It comes down to a simple conversation with God – one that says, in your own words: Jesus, I believe You; I trust You; I put my faith in You; I want You to save me and allow me a relationship with You. One simple prayer, and it’s done (see Romans 10:9-10, 13).

 That’s what “born again” is about. It’s bringing to life that spiritual part of us that was dead (alienated from God) by trusting in His work, not ours. It’s the ultimate chain-breaker. It’s Square One of living out Christian freedom – except the best thing about this Square One is you never have to go back to it. Once you’ve been there, it’s all on Him, and He never breaks a promise.

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Distant Replay

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Here’s the scenario. Stop me if you’ve been there and know how it goes. More accurately, stop me when you recognize that you’ve been there and know how it goes.  

It’s just a normal day. You’re driving to work or mowing your lawn or watching a mindless TV show while you wind down in the evening. Or maybe – gasp! – you’re in church on Sunday listening to the music or the sermon.

Then suddenly, without warning, there’s the little clickety-clickety-click sound as the projector in your head kicks in and the canvas screen of your conscience lights up. Splashed across that screen, in detail more vivid than you care to see, is some past mistake or moral failure. Suddenly the traffic fades, the drone of the mower is distant, the TV show or (Pastors, please skip to the next paragraph before reading any further) the sermon you were listening to has become the incoherent ‘waa wawaa waa’ of Charlie Brown’s school teacher (whose name, for you trivia buffs, was Mrs. Donovan).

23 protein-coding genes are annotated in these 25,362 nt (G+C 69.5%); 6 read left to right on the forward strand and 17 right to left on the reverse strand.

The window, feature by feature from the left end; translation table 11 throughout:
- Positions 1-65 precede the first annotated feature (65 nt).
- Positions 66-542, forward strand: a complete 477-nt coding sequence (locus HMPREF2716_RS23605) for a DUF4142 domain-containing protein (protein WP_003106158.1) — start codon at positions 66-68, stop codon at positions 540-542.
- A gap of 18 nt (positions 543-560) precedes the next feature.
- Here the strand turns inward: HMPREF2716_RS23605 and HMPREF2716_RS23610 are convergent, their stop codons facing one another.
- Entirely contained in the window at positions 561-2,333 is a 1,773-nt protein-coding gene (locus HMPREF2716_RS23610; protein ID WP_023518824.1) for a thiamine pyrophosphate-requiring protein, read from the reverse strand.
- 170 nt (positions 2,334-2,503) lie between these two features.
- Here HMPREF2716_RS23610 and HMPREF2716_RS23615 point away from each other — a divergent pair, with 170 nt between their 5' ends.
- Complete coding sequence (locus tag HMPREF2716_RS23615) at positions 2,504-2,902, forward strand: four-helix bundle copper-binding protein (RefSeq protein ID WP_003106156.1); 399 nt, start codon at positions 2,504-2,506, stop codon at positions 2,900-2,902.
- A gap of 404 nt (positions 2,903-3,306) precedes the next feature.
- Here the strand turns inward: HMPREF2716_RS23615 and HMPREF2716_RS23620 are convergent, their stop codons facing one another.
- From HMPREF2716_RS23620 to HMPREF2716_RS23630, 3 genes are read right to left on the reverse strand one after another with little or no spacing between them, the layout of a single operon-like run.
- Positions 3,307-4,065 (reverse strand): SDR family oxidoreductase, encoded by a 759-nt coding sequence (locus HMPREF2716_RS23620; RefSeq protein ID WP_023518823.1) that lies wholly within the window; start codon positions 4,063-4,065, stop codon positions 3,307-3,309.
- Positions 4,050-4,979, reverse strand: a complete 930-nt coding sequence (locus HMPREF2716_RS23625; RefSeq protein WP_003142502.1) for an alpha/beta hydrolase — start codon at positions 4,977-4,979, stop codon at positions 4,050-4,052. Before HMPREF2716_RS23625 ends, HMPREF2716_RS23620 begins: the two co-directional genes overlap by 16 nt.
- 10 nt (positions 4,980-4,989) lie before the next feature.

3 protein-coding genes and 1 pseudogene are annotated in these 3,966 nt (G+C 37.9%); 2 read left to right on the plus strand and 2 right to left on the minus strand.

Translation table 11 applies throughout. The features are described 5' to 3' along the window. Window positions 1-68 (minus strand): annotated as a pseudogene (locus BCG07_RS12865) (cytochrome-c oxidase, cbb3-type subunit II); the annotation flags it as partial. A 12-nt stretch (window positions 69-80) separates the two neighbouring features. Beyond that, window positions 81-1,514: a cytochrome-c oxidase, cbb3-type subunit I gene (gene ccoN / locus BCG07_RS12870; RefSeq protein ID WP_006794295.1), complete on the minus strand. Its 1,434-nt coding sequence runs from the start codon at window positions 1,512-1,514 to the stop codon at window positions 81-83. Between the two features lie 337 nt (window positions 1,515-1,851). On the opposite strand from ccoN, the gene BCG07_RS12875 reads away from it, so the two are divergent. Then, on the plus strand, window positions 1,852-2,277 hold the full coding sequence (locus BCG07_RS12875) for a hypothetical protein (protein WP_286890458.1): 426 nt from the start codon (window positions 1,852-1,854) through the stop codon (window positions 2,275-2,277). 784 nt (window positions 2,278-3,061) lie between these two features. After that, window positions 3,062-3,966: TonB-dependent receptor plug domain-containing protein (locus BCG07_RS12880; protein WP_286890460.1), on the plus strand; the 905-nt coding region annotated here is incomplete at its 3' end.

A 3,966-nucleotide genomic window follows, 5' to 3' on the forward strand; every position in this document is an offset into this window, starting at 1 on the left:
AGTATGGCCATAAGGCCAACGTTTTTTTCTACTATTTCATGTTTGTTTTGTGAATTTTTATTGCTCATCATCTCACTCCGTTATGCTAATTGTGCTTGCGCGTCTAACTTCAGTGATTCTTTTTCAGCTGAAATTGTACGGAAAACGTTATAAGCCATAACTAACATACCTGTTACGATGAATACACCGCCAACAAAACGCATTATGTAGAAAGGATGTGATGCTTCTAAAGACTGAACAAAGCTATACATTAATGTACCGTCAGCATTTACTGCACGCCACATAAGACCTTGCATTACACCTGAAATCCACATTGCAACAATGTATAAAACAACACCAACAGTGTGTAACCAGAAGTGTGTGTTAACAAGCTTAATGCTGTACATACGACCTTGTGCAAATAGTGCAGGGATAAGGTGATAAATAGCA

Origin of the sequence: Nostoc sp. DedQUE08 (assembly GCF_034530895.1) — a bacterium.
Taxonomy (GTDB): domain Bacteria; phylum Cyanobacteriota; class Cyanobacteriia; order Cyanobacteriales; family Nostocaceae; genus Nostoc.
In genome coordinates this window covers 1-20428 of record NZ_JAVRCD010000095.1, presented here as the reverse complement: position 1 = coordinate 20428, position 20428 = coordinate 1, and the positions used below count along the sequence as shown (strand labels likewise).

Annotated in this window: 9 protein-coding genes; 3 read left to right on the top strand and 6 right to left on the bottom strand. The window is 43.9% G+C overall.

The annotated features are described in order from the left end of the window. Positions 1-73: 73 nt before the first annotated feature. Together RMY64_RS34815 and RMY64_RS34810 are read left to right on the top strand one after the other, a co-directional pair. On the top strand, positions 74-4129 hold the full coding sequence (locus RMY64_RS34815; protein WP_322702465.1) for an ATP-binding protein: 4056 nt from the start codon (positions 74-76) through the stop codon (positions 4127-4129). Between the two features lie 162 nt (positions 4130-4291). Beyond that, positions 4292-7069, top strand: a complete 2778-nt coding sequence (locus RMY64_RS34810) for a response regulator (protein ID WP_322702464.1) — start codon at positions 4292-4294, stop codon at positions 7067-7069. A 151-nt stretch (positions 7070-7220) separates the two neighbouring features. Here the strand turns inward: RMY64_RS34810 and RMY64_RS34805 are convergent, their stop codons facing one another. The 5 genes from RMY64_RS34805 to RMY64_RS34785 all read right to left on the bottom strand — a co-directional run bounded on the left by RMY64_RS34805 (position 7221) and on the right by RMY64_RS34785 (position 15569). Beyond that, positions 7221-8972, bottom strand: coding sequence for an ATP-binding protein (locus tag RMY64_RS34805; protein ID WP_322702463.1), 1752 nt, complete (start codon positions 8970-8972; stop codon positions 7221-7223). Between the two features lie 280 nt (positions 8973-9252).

It can be agonizing when our own sub-conscious reminds us of a past that our conscious mind would rather forget. I can remember times over the years getting hit with my past in this way, sometimes to the point where an audible groan would escape my lips involuntarily, as I tried to shut it down.

So what do we do?  How do we keep that screen from coming to life on us? We know the past is past. We know that our purpose is to look forward to what God is calling us to and not backward to what we used to be or the mistakes we made. But that doesn’t always keep the old memories from spinning up.

I don’t know that there’s a fool-proof answer. But I do know that God doesn’t intend us to be enslaved by highlight reels of yesteryear.  

Remember Galatians 5:1? “It was for freedom that Christ set us free; therefore keep standing firm and do not be subject again to a yoke of slavery.”

When Paul wrote this he was addressing a church that was being drawn back into ‘religion’ (a.k.a., performance and rule-keeping). They – like all of us – tended to define themselves by what they did or didn’t do rather than who they were in Christ. Paul was saying “Don’t go back to that place where the highlight or lowlight reels of your past, or the checkboxes that you check in the present, imprison you. Jesus says you are free, so live free!”

Try this: the next time the memories start to flow, resist the knee-jerk reaction is to push them away or pull the plug.  Watch the film.  Allow the mistakes of your past to play through.  Accept them.